Tuesday, 6 May 2014

The Next generation of Bee-Keepers.

I don't really have a 'stereo-typical' in my mind for bee-keepers but I do know that most of the people I have heard of who are interested in bee keeping or who are already bee-keepers are of the older generation. Does this then mean we are a dying breed??

I sincerely hope not as this would mean that sooner rather than later there would be no-one around to give the bees that little bit of help to keep there numbers up in the world.

That is why I was really pleased when my friends daughter showed great interest when I got my first hives last year, so much so in fact that she has joined the course that Grantham Bee-keepers are currently running.

The course is now about half way through and so last Saturday when I was going to do a hive inspection I invited Annabel to come along and go through the hives with me.

Suited up for a hive inspection.
Looking 'cool' in  her bee suit!!
I have to say I don't think I have ever seen a bee suit look 'cool' until Annabel wore one!!

So once we were suited up we went through the hives. Annabel was great and really enjoyed it, She even saw the queen marked with a red spot and spotted the capped queen cell in the nuc hive.

Annabel did say that next time she wouldn't wear the 'dangly' earrings as she kept thinking they were bees when they moved!!

Next time I will let her take the lead a little more so she gets a bit more hands on experience.

I am so pleased that we have a junior in our group and hope that it's only the beginning and that in time we will get more juniors interested and joining us too!!

If you know of any children who are interested then why don't you seek out your closest bee-keeping association and see if they can get involved to help save the bees.

Sunday, 4 May 2014

Swarm season is upon us.

So swarm season is definitely in full swing and we are all trying to stay on top of things and do artificial swarms before our darling colonies split and bugger off.

All that said though it's inevitable that some will get missed and I have already heard of a few swarms being collected.

Today I went out to give Jez a hand with his inspection and as we were just about to leave we saw a swarm coming in to land.

First of all Jez thought it might have been one of Roy's hives as it had a lot of outside activity on our arrival.

Beehive full to overflowing with bees.
A lot of activity outside the hive.
But a quick check still had all the bees there so it definitely wasn't the above hive that had swarmed...and we didn't see one of Jez's swarm....maybe it was one of mine??/ They aren't that far away?!?!?!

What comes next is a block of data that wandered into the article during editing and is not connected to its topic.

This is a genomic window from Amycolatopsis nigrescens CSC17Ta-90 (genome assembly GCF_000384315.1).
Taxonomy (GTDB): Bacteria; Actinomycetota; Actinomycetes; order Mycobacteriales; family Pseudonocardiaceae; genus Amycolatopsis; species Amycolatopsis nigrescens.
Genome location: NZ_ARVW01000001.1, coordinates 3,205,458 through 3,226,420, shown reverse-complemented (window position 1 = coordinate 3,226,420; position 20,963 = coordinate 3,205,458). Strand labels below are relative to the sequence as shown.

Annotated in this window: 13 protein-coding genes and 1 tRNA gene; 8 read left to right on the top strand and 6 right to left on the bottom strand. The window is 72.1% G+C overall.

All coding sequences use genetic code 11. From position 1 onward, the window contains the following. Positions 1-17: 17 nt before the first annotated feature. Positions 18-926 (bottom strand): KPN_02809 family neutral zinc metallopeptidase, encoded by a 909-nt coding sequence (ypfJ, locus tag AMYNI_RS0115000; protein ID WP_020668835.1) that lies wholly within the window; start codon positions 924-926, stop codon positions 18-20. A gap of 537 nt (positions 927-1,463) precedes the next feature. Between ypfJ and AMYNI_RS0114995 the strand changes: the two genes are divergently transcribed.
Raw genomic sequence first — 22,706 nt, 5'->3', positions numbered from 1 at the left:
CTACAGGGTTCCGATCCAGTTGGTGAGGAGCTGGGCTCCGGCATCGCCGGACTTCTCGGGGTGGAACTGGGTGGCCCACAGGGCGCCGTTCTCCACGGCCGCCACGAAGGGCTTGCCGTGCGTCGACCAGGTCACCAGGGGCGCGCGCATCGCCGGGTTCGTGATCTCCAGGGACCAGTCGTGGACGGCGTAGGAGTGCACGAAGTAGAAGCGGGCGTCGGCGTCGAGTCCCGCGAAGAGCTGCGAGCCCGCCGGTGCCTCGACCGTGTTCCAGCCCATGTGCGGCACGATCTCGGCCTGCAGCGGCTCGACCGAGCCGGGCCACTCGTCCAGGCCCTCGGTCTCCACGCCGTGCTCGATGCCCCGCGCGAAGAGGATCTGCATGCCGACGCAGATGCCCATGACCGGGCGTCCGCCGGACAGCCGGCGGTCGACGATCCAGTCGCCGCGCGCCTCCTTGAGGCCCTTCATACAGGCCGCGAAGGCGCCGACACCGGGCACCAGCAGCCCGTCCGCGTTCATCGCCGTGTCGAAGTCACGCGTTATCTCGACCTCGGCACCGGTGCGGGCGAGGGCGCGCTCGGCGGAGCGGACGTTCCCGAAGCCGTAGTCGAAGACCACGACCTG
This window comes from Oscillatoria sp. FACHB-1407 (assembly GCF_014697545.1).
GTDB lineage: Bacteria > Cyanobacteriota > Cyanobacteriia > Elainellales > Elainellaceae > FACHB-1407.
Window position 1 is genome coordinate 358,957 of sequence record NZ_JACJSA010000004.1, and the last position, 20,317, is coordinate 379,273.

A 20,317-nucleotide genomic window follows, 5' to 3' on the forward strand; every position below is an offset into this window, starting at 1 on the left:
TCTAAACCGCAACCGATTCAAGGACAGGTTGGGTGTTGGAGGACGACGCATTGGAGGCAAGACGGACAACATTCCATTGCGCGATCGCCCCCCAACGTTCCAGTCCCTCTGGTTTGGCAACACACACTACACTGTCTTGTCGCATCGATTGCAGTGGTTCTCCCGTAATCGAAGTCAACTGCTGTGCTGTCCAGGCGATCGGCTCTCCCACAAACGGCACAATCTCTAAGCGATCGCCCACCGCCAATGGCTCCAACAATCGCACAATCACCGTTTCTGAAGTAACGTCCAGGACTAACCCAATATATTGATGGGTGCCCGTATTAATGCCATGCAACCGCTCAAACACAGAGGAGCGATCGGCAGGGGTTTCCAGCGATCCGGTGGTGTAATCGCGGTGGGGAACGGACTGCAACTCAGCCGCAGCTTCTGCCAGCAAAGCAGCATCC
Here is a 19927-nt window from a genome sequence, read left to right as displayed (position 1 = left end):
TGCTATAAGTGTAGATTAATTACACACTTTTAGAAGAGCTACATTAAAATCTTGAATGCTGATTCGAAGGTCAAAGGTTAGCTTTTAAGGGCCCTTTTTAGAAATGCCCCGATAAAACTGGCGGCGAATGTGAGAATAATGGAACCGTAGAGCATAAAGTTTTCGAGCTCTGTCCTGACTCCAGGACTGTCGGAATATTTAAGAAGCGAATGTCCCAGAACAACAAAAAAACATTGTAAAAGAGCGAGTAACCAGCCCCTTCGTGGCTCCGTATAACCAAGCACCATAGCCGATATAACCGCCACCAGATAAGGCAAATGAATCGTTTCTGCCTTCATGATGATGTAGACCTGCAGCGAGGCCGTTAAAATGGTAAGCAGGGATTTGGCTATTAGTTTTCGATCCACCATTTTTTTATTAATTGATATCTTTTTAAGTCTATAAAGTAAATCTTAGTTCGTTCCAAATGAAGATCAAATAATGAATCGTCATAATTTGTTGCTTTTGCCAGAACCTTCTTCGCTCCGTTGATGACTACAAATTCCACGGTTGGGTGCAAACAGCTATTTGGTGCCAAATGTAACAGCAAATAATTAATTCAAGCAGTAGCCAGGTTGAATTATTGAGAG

Anyway...I was quite pleased to see first hand and close up a swarm and at this point realised that i need to treat my beekeeping just like my gardening and ALWAYS have my camera with me as you never know when you might need it. Needless to say i didn't have my camera with me...i had got a phone though...where was it?? Oh yeah...in my trousers pocket INSIDE my bee suit!!

Well I couldn't NOT photograph this first experience and share with you so I walked away a little and managed o get my phone out only to find the battery starting to die...GGGGGRRRRRRRR.!!!!

I did however with some patience and switching the phone off every now and then to build a little extra life into it manage to get a few shots...not great ones as my phone isn't great but better than nothing.

Picture the scene....Little ole me....dressed like an astronaut......sat crossed legged......under a gorse bush.....with thousands of bees swirling around me.....It was a great moment to 'bee' a part of!!

Swarm of Bees in a gorse bush
Swarm of Bees in a gorse bush

Cutting the bush back to get to the swarm.
Cutting the bush back to get to the swarm.

Getting the 'nuc' into position to shake the bees into.
Getting the 'nuc' into position to shake the bees into.

Nuc with bees on outside 'fanning' to let other bees know where the queen is.
Nuc with bees on outside 'fanning' to let other bees know where the queen is.

Now all we can do is wait to see if the queen stays..they will be checked in a few days.
Now all we can do is wait to see if the queen stays..they will be checked in a few days.
So that was my first swarm encounter. Jez said it must have been a.....erm....well not a prime swarm but the other one which name escapes me just now as there weren't that many bees around. I'm sure the name will came back to me?!?!

So in a few days they will need to be checked and fed and then they will need to be treated for varroa before being homed in a full size hive.

Did you know that you immediately become the owner of a swarm you catch??

Do we get to share these then Jez??

Saturday, 3 May 2014

Standard brood, deep brood, standard brood...damn!!!

So last week we ( that would be Jez and I) had to 'bee' a little radical with my deep brood hive which also had some standard brood frames in and perform a sort of swarm control and hack away at a few combs in the process.

Brood removed from the bottom of standard national brood frames
Brood removed from frames
As you will see from the photos below we were quite brutal and now know that putting standard brood frames in a deep brood box isn't the best idea in the world. The bees built down as we had hoped but so far they were attaching the comb to the hive floor which made inspection impossible.

With this in mind we knew the frames had to somehow be replaced with deep brood so finding a capped queen cell was the perfect thing for us but does go against the fact that with more space the bees won't swarm as they were obviously going to.

Anyway that's another story...sw we split the hives...sliced and diced the comb, embedded a capped queen cell where we wanted it to be...shut the hives, crossed out fingers and hoped for the best. Luckily for us there had been a couple of days of shitty weather so the previous queen hadn't swarmed.....now we have to wait and see!!